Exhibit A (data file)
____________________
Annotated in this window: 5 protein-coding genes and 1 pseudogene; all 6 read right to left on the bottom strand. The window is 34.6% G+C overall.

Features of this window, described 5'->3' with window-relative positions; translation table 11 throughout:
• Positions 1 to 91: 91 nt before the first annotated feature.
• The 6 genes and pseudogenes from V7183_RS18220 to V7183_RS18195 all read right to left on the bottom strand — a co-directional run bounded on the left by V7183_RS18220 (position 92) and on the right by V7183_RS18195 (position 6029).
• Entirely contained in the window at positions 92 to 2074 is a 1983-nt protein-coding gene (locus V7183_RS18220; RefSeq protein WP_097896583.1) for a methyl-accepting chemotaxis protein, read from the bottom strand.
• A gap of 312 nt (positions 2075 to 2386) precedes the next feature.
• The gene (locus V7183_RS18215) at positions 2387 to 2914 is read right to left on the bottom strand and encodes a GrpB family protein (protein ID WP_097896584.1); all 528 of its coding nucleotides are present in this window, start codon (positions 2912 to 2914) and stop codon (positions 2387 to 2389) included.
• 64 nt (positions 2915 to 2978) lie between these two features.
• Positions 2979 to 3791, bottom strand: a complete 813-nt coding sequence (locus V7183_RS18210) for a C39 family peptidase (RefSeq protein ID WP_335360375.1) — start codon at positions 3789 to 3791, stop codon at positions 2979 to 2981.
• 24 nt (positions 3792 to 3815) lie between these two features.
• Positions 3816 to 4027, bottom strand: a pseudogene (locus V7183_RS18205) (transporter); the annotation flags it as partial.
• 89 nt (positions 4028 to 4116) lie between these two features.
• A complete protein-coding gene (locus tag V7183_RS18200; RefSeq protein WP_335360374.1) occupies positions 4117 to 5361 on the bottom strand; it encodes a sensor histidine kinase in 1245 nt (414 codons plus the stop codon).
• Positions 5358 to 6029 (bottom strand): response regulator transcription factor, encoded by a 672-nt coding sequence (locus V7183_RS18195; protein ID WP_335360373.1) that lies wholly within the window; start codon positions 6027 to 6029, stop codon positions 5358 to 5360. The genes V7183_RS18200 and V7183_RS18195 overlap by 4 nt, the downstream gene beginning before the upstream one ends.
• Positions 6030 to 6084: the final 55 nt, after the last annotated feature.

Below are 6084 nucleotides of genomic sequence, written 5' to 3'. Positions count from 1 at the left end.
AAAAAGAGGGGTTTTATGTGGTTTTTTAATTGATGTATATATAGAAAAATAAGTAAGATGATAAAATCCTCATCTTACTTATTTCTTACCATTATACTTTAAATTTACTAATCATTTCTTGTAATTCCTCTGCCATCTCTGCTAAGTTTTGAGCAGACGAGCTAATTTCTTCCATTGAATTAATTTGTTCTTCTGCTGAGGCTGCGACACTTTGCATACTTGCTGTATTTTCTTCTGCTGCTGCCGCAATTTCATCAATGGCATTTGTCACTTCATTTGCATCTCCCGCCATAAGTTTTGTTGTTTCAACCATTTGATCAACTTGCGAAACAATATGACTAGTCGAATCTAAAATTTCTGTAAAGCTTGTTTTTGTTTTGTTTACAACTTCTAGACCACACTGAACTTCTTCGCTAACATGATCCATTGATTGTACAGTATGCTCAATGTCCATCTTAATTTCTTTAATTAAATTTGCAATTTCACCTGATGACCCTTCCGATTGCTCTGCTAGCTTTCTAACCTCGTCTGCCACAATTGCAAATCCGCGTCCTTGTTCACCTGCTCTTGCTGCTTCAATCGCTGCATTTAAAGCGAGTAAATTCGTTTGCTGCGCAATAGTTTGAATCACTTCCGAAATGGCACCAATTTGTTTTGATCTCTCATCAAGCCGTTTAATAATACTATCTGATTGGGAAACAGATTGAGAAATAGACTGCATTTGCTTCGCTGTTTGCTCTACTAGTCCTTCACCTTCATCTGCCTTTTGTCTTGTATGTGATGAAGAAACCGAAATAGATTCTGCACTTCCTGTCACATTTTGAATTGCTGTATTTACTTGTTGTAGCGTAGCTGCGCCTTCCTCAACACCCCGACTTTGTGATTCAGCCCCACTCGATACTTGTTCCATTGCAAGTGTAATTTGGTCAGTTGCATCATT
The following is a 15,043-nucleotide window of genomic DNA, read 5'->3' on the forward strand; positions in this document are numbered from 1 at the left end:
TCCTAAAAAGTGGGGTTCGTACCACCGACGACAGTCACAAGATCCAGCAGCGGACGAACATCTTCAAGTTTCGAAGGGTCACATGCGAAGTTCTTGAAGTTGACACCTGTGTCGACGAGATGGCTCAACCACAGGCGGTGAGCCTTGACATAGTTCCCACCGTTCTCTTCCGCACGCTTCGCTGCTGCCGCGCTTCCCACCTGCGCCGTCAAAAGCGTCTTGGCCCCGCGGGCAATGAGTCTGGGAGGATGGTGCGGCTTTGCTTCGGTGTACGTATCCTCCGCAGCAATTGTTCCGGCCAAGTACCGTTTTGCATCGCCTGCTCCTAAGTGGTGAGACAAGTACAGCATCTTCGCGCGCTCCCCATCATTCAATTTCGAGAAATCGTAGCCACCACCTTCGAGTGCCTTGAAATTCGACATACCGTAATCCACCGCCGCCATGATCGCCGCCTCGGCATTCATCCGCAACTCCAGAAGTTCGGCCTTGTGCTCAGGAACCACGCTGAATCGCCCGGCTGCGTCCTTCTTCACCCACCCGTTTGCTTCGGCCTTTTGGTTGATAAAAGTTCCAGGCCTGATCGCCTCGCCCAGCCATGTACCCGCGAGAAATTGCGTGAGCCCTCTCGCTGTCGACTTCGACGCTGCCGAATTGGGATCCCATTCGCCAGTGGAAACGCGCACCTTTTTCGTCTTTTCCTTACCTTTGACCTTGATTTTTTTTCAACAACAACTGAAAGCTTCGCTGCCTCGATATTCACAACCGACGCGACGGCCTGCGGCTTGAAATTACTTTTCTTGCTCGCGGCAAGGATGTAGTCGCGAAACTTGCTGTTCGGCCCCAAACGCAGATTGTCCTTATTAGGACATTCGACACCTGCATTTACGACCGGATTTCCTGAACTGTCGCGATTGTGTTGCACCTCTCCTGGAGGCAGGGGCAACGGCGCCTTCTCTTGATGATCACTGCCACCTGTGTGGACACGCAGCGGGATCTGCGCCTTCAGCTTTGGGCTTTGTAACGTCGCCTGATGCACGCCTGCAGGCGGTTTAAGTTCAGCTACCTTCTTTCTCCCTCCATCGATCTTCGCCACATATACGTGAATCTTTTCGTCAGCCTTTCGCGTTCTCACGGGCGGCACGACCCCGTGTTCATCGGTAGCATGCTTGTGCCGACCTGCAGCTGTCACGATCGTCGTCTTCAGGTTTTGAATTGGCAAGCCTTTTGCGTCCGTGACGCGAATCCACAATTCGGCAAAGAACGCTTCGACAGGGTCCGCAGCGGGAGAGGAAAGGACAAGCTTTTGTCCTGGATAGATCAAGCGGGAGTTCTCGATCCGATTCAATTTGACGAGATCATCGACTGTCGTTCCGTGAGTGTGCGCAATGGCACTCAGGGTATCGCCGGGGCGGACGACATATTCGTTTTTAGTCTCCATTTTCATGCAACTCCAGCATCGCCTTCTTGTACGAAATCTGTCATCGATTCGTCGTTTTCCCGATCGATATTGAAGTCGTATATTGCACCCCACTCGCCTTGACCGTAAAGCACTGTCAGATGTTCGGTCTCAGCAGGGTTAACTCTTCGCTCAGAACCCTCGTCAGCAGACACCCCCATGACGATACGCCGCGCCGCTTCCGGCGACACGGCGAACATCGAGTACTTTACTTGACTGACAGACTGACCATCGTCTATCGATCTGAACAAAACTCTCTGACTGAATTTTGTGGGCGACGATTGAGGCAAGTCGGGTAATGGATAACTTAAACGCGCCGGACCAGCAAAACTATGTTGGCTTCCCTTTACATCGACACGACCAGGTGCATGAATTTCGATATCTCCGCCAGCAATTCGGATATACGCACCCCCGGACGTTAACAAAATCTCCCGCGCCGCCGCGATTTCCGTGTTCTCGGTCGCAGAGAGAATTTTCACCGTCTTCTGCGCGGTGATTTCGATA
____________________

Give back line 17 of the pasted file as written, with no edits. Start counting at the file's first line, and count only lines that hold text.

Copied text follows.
AAAAAGAGGGGTTTTATGTGGTTTTTTAATTGATGTATATATAGAAAAATAAGTAAGATGATAAAATCCTCATCTTACTTATTTCTTACCATTATACTTTAAATTTACTAATCATTTCTTGTAATTCCTCTGCCATCTCTGCTAAGTTTTGAGCAGACGAGCTAATTTCTTCCATTGAATTAATTTGTTCTTCTGCTGAGGCTGCGACACTTTGCATACTTGCTGTATTTTCTTCTGCTGCTGCCGCAATTTCATCAATGGCATTTGTCACTTCATTTGCATCTCCCGCCATAAGTTTTGTTGTTTCAACCATTTGATCAACTTGCGAAACAATATGACTAGTCGAATCTAAAATTTCTGTAAAGCTTGTTTTTGTTTTGTTTACAACTTCTAGACCACACTGAACTTCTTCGCTAACATGATCCATTGATTGTACAGTATGCTCAATGTCCATCTTAATTTCTTTAATTAAATTTGCAATTTCACCTGATGACCCTTCCGATTGCTCTGCTAGCTTTCTAACCTCGTCTGCCACAATTGCAAATCCGCGTCCTTGTTCACCTGCTCTTGCTGCTTCAATCGCTGCATTTAAAGCGAGTAAATTCGTTTGCTGCGCAATAGTTTGAATCACTTCCGAAATGGCACCAATTTGTTTTGATCTCTCATCAAGCCGTTTAATAATACTATCTGATTGGGAAACAGATTGAGAAATAGACTGCATTTGCTTCGCTGTTTGCTCTACTAGTCCTTCACCTTCATCTGCCTTTTGTCTTGTATGTGATGAAGAAACCGAAATAGATTCTGCACTTCCTGTCACATTTTGAATTGCTGTATTTACTTGTTGTAGCGTAGCTGCGCCTTCCTCAACACCCCGACTTTGTGATTCAGCCCCACTCGATACTTGTTCCATTGCAAGTGTAATTTGGTCAGTTGCATCATT